Economic and industry trends can have large, long-term effects on sales and profit. For example, when consumer confidence is high, customers are more likely to spend disposable income on goods and services, like clothes and entertainment. The increased demand for product and services could mean business owners can charge
higher prices.

To find economic and industry information, start by reading the economics section of the Australian Financial Review. To go deeper, check out the economic commentary from the Reserve Bank of Australia. Finally, the Australian Bureau of Statistics is a trove of industry-specific data.

(2) Demand for Your Business

Just like the housing market, the market for businesses is cyclical. If there is more demand than supply for businesses like yours, you can request a higher price. For example, if more people want to purchase a cafe than there are cafes available for purchase, then owners of cafes can charge a higher price when selling their business.

Determining the relative levels of demand and supply for businesses can be a challenge. The best way is to ask a business broker. Brokers are experts who spend their days scanning the market for businesses — gauging demand and assessing supply. Speak to three or four brokers from different organisations to make sure you get a balanced view of market conditions.

Finally, spend a few weeks scanning the listings for businesses similar to yours that are on the market. You will start to get a sense for the value of your business by asking, at what price are they selling? and how long do they take to sell?

Tip: How to Conduct Market Research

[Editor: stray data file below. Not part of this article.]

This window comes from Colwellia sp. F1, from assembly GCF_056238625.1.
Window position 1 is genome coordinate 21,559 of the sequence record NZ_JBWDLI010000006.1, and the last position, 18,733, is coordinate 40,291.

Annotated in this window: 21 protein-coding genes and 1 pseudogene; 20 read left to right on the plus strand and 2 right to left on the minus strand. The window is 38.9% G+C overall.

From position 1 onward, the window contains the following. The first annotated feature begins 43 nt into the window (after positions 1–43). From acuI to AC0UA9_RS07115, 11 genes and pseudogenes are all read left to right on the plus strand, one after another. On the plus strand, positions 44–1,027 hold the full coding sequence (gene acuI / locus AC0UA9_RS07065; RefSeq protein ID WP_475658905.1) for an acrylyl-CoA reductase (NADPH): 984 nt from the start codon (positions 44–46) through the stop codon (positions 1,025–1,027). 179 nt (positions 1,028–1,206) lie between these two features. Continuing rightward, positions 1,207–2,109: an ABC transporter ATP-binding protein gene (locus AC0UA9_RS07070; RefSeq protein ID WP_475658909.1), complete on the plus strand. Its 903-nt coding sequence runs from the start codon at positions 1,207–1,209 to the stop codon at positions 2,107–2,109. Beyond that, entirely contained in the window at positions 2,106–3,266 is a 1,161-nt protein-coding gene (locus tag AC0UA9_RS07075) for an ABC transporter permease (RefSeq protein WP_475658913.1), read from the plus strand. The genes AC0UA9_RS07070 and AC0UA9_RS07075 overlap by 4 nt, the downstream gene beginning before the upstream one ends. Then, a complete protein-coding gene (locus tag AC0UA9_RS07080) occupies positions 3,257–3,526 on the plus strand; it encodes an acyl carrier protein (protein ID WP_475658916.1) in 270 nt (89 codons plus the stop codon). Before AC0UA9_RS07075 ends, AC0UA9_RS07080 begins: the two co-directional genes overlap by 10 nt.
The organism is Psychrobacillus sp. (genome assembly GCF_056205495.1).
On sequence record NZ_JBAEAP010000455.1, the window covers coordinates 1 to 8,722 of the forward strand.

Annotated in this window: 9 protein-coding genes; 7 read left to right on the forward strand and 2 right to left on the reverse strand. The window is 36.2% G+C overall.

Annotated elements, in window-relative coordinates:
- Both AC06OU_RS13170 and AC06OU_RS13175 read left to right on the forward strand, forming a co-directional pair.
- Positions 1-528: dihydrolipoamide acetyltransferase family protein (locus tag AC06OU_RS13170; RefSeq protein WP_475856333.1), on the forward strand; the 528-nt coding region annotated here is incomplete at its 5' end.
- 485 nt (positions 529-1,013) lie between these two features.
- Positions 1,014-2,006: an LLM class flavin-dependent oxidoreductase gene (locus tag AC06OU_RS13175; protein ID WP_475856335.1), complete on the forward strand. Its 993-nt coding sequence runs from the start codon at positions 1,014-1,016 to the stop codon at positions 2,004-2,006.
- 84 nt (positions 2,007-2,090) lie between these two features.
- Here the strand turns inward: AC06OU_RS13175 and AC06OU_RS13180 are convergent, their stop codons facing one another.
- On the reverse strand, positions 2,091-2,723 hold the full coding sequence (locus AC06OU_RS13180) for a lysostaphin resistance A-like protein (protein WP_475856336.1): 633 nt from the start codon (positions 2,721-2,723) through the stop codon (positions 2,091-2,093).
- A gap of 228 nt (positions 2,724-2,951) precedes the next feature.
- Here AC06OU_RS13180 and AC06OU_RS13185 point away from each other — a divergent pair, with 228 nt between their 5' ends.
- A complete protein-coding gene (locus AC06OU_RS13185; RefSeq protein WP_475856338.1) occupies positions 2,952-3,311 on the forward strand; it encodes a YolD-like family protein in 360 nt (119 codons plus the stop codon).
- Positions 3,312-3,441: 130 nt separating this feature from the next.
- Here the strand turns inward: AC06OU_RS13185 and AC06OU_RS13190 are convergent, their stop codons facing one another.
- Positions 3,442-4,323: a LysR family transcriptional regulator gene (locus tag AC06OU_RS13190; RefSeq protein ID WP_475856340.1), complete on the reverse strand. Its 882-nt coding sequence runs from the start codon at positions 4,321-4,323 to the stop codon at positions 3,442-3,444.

Keep your objective in mind when conducting market research. It’s easy to get lost in the ocean of information available to you. Focusing on your objective will ensure
your research is targeted and efficient.

Drafting an Exit Plan

Selling a business that is underprepared for a sale can negatively impact the buyer’s perception of your business, and the purchase price. Before speaking with potential buyers, you should plan for the sale by drafting an exit plan setting out the steps you need to take to ensure you can sell your business for its maximum value.

The exit plan should deal with:

  • the value of the business and the assets;
  • your business’ growth trajectory to date;
  • staff and client transitions;
  • training programs for possible successors;
  • timeframe to sell and handover the business;
  • your involvement with the business after
    you sell (i.e. partial or full sale); and
  • asset ownership including any valuable
    intellectual property.

(B) Market Trends

In addition to the financial performance of your business, market trends can affect when it’s a good time to sell.

If you have any questions before you continue reading, you can contact LegalVision’s sale of business lawyers by calling 1300 544 755 or filling out the form on this page.  Now that you know when it might be the best time to sell your business, depending on your specific circumstances, market trends and what stage your business is at, read on to find out how to prepare for the sale of your business.

This chapter was an extract from LegalVision’s Sell Your Business Manual. Download the free 36-page manual featuring the sale process, preparation checklists, and your cheatsheet for negotiating terms.

Helen Kay